• A rate law can be written from a mechanism, never from a balanced chemical equation. Because many reaction pathways occur very rapidly, it can be difficult to determine mechanisms.
  • So, when an intermediate is formed in a reaction, it is consumed immediately. Thus, it does not affect the rate of the reaction. Therefore, it is not necessary to take this into account in the rate law.

Approximations for Complex Reactions

After a reaction has been found complex, we always look into the kinetic data, and a mechanism is suggested for a complex reaction.

In dealing with the progress and mechanism of a chemical reaction, we come across many concepts like reaction coordinate and activated complex. Reaction coordinate is defined as a function of all the coordinates in the space of all species taking part in a reaction. It is a measure of the progress of a given reaction along the path of minimum potential energy at any instant, beginning with the reactant molecules and terminating in the product molecules. At a point where the reaction coordinate has the maximum potential energy, is located the activated complex.

At this point, the atoms of the reactants have a configuration of maximum energy of mutual repulsion. Two approximations are generally used for elucidating the mechanism of a complex reaction. These are

  • Equilibrium approximation
  • Steady state approximation

Equilibrium Approximation

Consider a reaction in which reactant R changes to the product, p through the formation of a series of consecutive intermediates, I1, I2, I3 ……….In, as follows.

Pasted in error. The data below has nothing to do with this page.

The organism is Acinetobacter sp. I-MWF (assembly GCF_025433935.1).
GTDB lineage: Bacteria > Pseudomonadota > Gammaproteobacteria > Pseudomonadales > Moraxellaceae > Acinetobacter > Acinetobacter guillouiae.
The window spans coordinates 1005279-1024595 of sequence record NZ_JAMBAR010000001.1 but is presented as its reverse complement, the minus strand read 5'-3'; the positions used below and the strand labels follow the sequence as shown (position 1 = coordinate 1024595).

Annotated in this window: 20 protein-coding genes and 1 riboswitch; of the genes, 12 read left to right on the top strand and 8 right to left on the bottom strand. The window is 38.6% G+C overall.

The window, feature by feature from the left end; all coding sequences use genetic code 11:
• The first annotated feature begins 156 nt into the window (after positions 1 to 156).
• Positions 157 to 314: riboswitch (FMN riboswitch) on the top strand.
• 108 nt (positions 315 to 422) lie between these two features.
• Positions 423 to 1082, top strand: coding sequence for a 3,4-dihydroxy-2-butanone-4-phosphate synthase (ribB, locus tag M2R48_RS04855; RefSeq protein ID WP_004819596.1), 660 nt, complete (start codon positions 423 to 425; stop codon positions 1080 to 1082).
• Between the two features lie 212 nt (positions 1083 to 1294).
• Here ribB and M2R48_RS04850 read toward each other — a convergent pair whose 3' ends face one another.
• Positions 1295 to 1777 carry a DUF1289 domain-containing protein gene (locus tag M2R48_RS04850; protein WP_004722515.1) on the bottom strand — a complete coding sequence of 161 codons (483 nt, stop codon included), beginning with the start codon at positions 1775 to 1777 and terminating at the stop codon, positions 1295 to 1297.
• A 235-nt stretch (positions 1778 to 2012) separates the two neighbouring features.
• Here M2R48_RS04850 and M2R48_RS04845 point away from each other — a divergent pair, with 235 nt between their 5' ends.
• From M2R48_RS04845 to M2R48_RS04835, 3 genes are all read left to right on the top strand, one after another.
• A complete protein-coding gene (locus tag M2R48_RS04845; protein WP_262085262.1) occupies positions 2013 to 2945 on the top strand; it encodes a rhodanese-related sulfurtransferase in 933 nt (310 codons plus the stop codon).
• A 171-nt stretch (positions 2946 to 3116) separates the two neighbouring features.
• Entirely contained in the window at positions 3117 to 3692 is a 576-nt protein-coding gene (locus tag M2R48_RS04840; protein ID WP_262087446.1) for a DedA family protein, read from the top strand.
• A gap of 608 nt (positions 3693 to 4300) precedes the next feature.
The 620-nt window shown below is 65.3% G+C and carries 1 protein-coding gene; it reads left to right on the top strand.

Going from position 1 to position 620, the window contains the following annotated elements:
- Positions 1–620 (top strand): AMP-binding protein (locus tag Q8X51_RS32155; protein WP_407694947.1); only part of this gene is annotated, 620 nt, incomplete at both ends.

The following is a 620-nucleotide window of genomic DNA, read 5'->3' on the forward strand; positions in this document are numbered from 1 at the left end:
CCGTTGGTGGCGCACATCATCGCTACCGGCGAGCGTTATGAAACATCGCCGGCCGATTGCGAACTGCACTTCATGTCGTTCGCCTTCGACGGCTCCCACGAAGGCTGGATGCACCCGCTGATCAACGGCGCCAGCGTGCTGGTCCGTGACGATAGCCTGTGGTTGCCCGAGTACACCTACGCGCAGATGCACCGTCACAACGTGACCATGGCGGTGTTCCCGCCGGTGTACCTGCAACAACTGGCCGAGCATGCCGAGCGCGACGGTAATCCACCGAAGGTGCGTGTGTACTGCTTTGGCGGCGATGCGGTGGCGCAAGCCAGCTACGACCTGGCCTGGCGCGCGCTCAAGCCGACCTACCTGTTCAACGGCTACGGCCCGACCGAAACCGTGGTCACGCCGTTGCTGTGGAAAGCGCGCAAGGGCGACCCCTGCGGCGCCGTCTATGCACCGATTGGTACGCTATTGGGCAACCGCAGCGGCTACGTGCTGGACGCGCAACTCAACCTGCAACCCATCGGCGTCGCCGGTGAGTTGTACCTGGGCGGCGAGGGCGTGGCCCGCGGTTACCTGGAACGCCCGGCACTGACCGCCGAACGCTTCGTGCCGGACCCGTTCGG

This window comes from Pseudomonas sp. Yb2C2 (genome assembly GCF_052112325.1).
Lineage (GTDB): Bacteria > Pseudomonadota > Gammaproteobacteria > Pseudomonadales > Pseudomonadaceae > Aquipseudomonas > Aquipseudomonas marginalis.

Reactants I1 → I2 → I3……..In

The whole reaction sequence may be described in terms of a single coordinate composing the coordinates of the individual steps.

In order to derive the rate equation for the reaction, we assume that the rate-determining step exists. This rate-determining step is the slowest in a sequence of steps. It is further assumed that all the steps preceding the rate-determining step are in equilibrium.

Steady State Approximation

In cases where the reactants are investigated under such conditions that the slowest rate-determining step does not exist, one assumes the steady-state approximation, for the transient, or short-lived, intermediate species.

Reactants I1 → I2 → I3……..In

The rate of formation of an intermediate is equal to the rate of its decomposition so that

\(\frac{d[I_1]}{dt} = \frac{d[I_2]}{dt}\) = 0

Steady state approximation is used to check the consistency of the rate law.

Steady State Approximation Depiction

In the following reaction,

A + B \(\overset{k_{1}}{\rightarrow}\) X (slow step 1)

A + B \(\overset{k_{2}}{\rightarrow}\) C (fast step 2)

The intermediate X is very reactive. In such cases, the concentration of X does not build up significantly during the course of the reaction. This implies that,

k1[A] [B] = k2[X] [D]

or, the formation of C, given by \(\frac{\mathrm{d}[C]}{\mathrm{d} x}\) \(\frac{\mathrm{d}[C]}{\mathrm{d}x}\) = k1 [A][B]

The basic assumption in steady-state approximation is that the rate of change of the intermediate is almost zero,

\(\left (\frac{\mathrm{d}[X]}{\mathrm{d}{t}} \cong 0\right)\)